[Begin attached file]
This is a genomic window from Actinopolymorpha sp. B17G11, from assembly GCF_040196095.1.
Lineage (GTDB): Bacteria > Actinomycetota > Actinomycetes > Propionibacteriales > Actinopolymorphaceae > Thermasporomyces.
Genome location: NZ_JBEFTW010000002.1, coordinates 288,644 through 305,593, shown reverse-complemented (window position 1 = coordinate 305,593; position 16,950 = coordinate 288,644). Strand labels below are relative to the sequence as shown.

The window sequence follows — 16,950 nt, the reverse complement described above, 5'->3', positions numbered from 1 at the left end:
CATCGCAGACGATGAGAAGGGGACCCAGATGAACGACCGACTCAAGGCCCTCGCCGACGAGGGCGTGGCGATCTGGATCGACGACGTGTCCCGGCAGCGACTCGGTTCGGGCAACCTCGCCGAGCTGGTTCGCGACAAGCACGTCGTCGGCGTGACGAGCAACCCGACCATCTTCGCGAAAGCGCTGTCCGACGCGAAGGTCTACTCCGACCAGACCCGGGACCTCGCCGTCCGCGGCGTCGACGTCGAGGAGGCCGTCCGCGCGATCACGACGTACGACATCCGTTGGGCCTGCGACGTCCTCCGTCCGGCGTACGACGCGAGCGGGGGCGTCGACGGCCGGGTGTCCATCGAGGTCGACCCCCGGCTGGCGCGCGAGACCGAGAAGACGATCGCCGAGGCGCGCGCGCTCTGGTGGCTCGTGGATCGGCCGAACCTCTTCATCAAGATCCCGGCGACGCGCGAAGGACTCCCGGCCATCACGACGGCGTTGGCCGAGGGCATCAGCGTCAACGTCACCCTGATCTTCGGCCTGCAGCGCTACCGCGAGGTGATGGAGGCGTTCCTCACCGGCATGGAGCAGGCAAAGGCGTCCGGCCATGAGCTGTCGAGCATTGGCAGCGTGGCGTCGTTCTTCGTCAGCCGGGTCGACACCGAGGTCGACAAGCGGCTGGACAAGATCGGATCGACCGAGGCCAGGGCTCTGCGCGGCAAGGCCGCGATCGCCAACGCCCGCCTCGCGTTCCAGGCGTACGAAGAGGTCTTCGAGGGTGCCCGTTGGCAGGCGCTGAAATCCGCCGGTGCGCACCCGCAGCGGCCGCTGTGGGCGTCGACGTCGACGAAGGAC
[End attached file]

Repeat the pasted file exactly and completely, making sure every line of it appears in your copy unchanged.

This is a genomic window from Actinopolymorpha sp. B17G11, from assembly GCF_040196095.1.
Lineage (GTDB): Bacteria > Actinomycetota > Actinomycetes > Propionibacteriales > Actinopolymorphaceae > Thermasporomyces.
Genome location: NZ_JBEFTW010000002.1, coordinates 288,644 through 305,593, shown reverse-complemented (window position 1 = coordinate 305,593; position 16,950 = coordinate 288,644). Strand labels below are relative to the sequence as shown.

The window sequence follows — 16,950 nt, the reverse complement described above, 5'->3', positions numbered from 1 at the left end:
CATCGCAGACGATGAGAAGGGGACCCAGATGAACGACCGACTCAAGGCCCTCGCCGACGAGGGCGTGGCGATCTGGATCGACGACGTGTCCCGGCAGCGACTCGGTTCGGGCAACCTCGCCGAGCTGGTTCGCGACAAGCACGTCGTCGGCGTGACGAGCAACCCGACCATCTTCGCGAAAGCGCTGTCCGACGCGAAGGTCTACTCCGACCAGACCCGGGACCTCGCCGTCCGCGGCGTCGACGTCGAGGAGGCCGTCCGCGCGATCACGACGTACGACATCCGTTGGGCCTGCGACGTCCTCCGTCCGGCGTACGACGCGAGCGGGGGCGTCGACGGCCGGGTGTCCATCGAGGTCGACCCCCGGCTGGCGCGCGAGACCGAGAAGACGATCGCCGAGGCGCGCGCGCTCTGGTGGCTCGTGGATCGGCCGAACCTCTTCATCAAGATCCCGGCGACGCGCGAAGGACTCCCGGCCATCACGACGGCGTTGGCCGAGGGCATCAGCGTCAACGTCACCCTGATCTTCGGCCTGCAGCGCTACCGCGAGGTGATGGAGGCGTTCCTCACCGGCATGGAGCAGGCAAAGGCGTCCGGCCATGAGCTGTCGAGCATTGGCAGCGTGGCGTCGTTCTTCGTCAGCCGGGTCGACACCGAGGTCGACAAGCGGCTGGACAAGATCGGATCGACCGAGGCCAGGGCTCTGCGCGGCAAGGCCGCGATCGCCAACGCCCGCCTCGCGTTCCAGGCGTACGAAGAGGTCTTCGAGGGTGCCCGTTGGCAGGCGCTGAAATCCGCCGGTGCGCACCCGCAGCGGCCGCTGTGGGCGTCGACGTCGACGAAGGAC